Saturday, 30 November, 3:30 – 6:30pm, Women’s Art Library (WAL), Goldsmiths University Library
Join graphic novelists Sarah Lippett and Lucy Sullivan for an afternoon of discussion on the power of sequential narrative for approaching the topic of illness, loss and physical and mental health. Hosted in the context of the Women’s Art Library (WAL), curator and lecturer Samantha Lippett will chair a debate, paying specific reference to Sarah’s latest Jonathan Cape published graphic memoir, A Puff of Smoke, that explores her experience of growing up with an undiagnosed rare disease and Lucy’s graphic novel Barking, that draws upon her experiences of mental illness following the loss of her father in her early twenties. Framed within the genre of graphic medicine, together they will consider the radical potential of books like these to discuss the life topics that are often too complex for words alone. Followed by a Q&A.
There will also be a temporary display of the books and associated ephemera that will later be donated to the Women’s Art Library archives. Both graphic novels will be available to buy and free drinks for all.
With thanks to special collections librarian, Althea Greenan.FREE, booking recommended – please follow the link to book
Date and Time: Fri, 22 November 2019, 13:30 – 14:30 GMT
Location: The Centre for Better Health, 1A Darnley Road, London, E9 6QH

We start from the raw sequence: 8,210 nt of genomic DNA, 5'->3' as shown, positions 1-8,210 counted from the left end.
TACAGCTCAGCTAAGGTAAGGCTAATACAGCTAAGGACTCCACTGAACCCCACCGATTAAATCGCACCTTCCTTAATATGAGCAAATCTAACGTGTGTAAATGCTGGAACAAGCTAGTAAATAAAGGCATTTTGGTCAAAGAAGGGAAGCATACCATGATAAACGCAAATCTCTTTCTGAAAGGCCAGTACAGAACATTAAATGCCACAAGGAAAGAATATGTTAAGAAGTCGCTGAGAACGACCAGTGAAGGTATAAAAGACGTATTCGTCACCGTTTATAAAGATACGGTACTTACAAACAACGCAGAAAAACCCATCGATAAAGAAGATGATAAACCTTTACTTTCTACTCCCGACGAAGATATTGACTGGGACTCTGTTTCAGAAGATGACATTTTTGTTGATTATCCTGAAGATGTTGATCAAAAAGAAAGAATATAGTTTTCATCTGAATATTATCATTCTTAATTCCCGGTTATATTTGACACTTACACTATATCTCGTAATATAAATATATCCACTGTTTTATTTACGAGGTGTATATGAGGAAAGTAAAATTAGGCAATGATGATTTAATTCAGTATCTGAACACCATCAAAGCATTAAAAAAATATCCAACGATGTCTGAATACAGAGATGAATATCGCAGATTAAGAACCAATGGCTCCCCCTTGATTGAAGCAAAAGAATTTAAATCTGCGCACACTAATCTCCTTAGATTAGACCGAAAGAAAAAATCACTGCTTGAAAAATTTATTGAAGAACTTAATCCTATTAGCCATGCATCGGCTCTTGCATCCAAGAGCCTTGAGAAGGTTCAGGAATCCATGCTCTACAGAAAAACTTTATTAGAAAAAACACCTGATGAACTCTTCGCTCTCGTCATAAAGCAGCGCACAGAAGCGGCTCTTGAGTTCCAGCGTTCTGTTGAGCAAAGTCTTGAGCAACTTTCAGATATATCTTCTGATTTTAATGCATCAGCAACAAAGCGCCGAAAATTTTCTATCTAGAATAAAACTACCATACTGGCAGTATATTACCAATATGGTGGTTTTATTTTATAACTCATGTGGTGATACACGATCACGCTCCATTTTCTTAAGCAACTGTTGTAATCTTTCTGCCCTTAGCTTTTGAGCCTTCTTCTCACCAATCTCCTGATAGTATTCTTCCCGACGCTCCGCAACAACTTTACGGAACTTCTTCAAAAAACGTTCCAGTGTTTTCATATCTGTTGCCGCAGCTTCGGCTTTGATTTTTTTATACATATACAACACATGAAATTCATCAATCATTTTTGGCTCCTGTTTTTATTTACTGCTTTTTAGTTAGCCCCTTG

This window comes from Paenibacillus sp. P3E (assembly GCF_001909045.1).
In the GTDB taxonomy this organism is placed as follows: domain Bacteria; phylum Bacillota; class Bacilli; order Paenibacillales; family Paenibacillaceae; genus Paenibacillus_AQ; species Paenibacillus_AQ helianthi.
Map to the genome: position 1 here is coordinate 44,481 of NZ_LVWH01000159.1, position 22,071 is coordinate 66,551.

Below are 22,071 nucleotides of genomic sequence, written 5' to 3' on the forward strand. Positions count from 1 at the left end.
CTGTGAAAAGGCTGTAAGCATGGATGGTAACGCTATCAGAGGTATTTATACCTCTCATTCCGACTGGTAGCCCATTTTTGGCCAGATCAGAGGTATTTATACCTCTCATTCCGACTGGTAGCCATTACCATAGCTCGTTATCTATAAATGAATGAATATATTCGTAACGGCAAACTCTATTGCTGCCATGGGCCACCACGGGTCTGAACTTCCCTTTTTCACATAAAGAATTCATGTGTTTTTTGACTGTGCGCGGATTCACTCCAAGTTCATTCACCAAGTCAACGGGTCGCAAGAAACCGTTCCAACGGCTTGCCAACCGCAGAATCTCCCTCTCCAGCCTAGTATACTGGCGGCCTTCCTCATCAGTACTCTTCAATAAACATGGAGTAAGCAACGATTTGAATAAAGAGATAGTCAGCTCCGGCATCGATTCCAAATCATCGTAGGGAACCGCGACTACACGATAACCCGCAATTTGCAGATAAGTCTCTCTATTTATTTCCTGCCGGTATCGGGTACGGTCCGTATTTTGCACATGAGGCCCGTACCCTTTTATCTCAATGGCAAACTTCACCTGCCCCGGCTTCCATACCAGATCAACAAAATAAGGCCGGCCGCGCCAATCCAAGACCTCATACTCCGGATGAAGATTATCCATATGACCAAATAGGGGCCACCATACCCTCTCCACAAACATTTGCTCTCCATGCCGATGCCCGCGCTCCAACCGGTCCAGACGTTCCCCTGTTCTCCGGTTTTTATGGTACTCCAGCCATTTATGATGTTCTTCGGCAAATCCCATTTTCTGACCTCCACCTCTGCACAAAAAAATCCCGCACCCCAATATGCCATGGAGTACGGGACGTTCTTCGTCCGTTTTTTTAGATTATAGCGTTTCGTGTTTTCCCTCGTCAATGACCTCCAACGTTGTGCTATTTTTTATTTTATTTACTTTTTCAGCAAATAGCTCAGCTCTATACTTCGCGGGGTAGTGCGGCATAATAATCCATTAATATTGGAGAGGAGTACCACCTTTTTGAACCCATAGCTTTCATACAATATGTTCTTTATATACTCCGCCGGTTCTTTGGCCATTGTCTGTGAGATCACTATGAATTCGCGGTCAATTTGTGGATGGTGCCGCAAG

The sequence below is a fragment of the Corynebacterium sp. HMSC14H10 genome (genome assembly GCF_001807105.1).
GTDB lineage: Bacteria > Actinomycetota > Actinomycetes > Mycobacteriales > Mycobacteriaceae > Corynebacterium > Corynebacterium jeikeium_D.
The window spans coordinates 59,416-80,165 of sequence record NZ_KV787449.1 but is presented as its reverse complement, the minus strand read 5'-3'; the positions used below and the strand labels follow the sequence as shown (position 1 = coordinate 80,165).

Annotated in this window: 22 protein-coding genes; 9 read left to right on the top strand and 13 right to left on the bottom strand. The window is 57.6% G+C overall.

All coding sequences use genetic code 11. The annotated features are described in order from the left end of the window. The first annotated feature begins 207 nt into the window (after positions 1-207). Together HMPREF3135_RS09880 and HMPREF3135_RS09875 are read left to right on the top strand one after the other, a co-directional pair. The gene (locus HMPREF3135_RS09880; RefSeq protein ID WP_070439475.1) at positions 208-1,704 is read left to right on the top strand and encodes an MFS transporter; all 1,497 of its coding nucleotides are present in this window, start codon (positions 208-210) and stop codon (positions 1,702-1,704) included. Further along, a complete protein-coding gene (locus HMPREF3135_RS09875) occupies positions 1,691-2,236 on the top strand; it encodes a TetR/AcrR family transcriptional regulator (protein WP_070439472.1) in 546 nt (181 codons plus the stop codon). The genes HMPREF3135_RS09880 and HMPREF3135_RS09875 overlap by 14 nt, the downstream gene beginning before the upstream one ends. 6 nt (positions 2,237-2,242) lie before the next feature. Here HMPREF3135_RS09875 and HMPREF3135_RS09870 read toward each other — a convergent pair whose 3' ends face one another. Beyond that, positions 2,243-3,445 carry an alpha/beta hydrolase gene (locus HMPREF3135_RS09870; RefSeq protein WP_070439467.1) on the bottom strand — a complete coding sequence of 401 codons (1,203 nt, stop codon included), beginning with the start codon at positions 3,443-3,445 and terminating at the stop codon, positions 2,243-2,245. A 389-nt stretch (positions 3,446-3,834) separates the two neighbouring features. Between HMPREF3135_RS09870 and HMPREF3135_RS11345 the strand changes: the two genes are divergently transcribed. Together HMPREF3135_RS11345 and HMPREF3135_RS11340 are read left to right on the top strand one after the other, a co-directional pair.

FREE, but registration is required, please follow the link to register.A Puff of Smoke (published by Jonathan Cape 7th November) is a graphic memoir about what it is like to grow up with an illness that no one can diagnose. Sarah Lippett spent eleven years suffering with symptoms from an unknown condition, until she was diagnosed with the rare disease Moyamoya at the age of 17.
For the month of November (1st – 29th November) an exhibition will be held at The Centre For Better Health that will explore the wider themes of the memoir.
Join Sarah as she talks through the process of revisiting her past and piecing it back together as a graphic memoir. The talk will be followed by a short workshop where participants are invited to create sequential narratives based on their own lived experiences. No drawing experience necesssary.Read a recent Observer review of “A Puff of Smoke” book:
Providing effective treatment and support for mental distress is a stated government aim. Within low-income communities, use of antidepressant medications is relatively high, but current strategies frame mental distress as an individual psychological problem, masking the factors that are often the root causes of suffering e.g. social isolation, unemployment.
De-STRESS project research aims to:
examine why and how people’s ability to cope with poverty-related issues has become increasingly pathologised
understand how high levels of antidepressant prescribing and use are impacting on people’s health and wellbeing in low-income communities
The lead author of the report is Dr Felicity Thomas, Senior Research Fellow on the Cultural Contexts of Health, and a Senior Research Fellow in the Medical School at the University of Exeter.